Estimated Number of Respondents: 180.

Frequency of response: Once.

Hours of response: 90 minutes.

Estimated Total Annual Burden Hours: 279 hours.

Estimated Total Annual Cost: $4,325.94.

PHA and Partner Staff: 90

Individuals receiving subsidized housing and enrolled in the FSS program (treatment group): 90.

Information collectionNumber of respondentsFrequency of responseResponses per annumBurden hour per responseAnnual burden hoursHourly cost per responseAnnual cost
Study Participant Interviews and/or Focus Groups90 participants (10 participants * 9 sites)OnceOne90 minutes, on average (1.5 hours)135 hours (90 * 1.5)1 $7.25$489.38 (45 employed sample members * $7.25* 1.5 hours).
PHA Staff Interviews (on-site)27 staff (3 staff * 9 sites)OnceOne90 minutes, on average (1.5 hours)40.5 hours (27 * 1.5)2 24.33$985.40 (27 staff * $24.33* 1.5 hours).
PHA Staff Interviews (telephone)18 staff (2 staff * 9 sites)OnceOne90 minutes, on average (1.5 hours)27 hours (18 * 1.5)2 24.33$656.91 (18 staff * $24.33 * 1.5 hours).
Cost Study Data Collection Activities with PHA staff18 staff (1 staff * 18 sites)OnceOne120 minutes, on average (or 2 hours)36 hours (18 staff * 2)33.58$1208.88 (18 staff * $33.58 * 2 hours).
FSS Partner Staff Interviews27 staff (1 staff * 3 partners * 9 sites)OnceOne90 minutes, on average (1.5 hours)40.5 hours (27 * 1.50)33.58$985.36 (27 staff * $24.33* 1.5 hours).
1 Households participating in the Family Self-Sufficiency Demonstration will range widely in employment position and earnings. We have estimated the hourly wage at the expected prevailing minimum wage, which is $7.25 per hour. We expect about 50 percent of the participants to be employed at the time of study entry. A recent report by the Center on Budget and Policy Priorities, some 55 percent of non-elderly, non-disabled households receiving voucher assistance reported earned income in 2010. The typical (median) annual earnings for these families were $15,600, only slightly more than the pay from full-time, year-round minimum-wage work. (​cms/​?fa=​view&​id=​3634). Based on this, we assumed 50% of participants would be working at the federal minimum wage.
2 For program staff participating in interviews, the estimate uses the median hourly wages of selected occupations (classified by Standard Occupational Classification (SOC) codes) was sourced from the Occupational Employment Statistics from the U.S. Department of Labor's Bureau of Labor Statistics. Potentially relevant occupations and their median hourly wages are:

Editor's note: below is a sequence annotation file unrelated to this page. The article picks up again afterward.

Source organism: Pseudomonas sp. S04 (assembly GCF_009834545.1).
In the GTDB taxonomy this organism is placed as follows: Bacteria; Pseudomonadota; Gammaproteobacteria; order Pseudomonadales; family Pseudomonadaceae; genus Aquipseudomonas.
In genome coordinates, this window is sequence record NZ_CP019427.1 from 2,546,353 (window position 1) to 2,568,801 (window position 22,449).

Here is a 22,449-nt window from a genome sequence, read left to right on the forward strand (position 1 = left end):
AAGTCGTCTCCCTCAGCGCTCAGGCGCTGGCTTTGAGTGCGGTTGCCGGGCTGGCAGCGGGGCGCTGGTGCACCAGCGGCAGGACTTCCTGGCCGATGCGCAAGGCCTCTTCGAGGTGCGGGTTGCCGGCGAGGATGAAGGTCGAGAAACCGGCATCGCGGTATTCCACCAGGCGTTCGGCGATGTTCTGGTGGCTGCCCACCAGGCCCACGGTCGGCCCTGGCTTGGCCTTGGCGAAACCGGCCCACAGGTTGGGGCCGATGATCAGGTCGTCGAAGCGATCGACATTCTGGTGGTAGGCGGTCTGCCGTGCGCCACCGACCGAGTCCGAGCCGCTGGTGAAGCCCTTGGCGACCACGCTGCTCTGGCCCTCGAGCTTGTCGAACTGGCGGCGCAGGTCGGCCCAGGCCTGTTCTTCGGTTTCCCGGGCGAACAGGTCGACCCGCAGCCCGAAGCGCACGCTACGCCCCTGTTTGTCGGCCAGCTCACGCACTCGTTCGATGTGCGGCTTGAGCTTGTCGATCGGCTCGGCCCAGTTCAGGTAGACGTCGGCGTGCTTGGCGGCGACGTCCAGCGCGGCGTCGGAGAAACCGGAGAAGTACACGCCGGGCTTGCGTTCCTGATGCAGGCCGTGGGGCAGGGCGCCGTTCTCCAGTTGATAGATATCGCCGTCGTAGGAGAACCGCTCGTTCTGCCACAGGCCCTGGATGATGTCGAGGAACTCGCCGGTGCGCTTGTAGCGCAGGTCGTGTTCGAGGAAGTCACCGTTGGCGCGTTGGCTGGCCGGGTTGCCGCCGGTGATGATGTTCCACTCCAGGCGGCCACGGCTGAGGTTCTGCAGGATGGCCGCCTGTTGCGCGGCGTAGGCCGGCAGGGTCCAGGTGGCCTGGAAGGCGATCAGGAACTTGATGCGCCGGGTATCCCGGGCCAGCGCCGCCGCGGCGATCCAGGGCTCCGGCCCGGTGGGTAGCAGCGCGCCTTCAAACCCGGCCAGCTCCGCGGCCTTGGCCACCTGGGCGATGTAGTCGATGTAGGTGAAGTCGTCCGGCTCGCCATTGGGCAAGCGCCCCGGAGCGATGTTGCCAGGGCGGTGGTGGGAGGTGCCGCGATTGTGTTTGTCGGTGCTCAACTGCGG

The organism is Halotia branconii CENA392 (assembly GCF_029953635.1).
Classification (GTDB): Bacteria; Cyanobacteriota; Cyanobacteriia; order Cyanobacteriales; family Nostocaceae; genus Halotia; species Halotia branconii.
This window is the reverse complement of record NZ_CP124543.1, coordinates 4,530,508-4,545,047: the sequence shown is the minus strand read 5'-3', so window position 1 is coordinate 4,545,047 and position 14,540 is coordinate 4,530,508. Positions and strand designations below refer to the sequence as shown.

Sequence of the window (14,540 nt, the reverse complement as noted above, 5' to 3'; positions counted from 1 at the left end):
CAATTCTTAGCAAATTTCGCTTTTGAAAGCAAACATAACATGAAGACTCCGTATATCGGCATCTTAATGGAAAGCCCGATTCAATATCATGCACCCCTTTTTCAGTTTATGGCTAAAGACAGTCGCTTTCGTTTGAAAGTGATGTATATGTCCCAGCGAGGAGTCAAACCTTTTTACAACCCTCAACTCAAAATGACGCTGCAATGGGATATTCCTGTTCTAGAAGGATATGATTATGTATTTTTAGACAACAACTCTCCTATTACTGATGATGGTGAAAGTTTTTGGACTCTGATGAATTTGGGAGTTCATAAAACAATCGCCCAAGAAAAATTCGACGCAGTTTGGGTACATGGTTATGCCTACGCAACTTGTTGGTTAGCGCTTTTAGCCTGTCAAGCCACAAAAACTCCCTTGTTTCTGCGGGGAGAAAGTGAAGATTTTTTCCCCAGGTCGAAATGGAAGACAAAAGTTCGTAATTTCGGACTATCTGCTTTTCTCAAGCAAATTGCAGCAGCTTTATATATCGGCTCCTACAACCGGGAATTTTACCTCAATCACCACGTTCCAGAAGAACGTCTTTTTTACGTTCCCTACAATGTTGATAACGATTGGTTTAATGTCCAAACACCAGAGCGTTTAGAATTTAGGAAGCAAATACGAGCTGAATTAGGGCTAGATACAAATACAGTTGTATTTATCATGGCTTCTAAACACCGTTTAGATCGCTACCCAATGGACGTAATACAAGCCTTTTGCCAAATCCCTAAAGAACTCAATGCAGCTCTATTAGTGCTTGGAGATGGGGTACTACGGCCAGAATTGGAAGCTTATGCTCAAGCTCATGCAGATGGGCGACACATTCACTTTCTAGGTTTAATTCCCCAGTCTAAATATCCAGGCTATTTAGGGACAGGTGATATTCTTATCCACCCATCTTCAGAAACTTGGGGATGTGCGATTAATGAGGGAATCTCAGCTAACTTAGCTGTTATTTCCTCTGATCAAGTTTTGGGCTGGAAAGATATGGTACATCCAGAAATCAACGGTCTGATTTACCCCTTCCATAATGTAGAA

OccupationSOC codeMedian hourly wage rate
Community and Social Service Specialist21-1099$19.26
Social/community Service Manager11-915129.40
Source: Occupational Employment Statistics, accessed online March 20, 2015 at​oes/​current/​oes_​stru.htm.
To estimate cost burden to program staff respondents, we use an average of the occupations listed, or $24.33/hr.
4 For program staff supporting data extraction activities and FSS Partner staff, the estimate uses the median hourly wages of selected relevant occupations in a manner similar to the above. A standard wage assumption of $33.58/hr. was created by averaging median hourly wage rates for these occupations:
OccupationSOC codeMedian hourly wage rate
Database Administrator15-1141$37.75
Social/community Service Manager11-915129.40
Source: Occupational Employment Statistics, accessed online March 22, 2015 at​oes/​current/​oes_​stru.htm.

B. Solicitation of Public Comment

This notice is soliciting comments from members of the public and affected parties concerning the collection of information described in Section A on the following:

(1) Whether the proposed collection of information is necessary for the proper performance of

the functions of the agency, including whether the information will have practical utility;

(2) The accuracy of the agency's estimate of the burden of the proposed collection of information;

(3) Ways to enhance the quality, utility, and clarity of the information to be collected; and

(4) Ways to minimize the burden of the collection of information on those who are to respond, including the use of appropriate automated collection techniques or other forms of information technology, e.g., permitting electronic submission of responses.

HUD encourages interested parties to submit comment in response to these questions.

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Authority: Section 3507 of the Paperwork Reduction Act of 1995, 44 U.S.C. Chapter 35.

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Dated: July 7, 2017.

Matthew E. Ammon,

General Deputy Assistant, Secretary for Policy Development and Research.

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[FR Doc. 2017-14811 Filed 7-13-17; 8:45 am]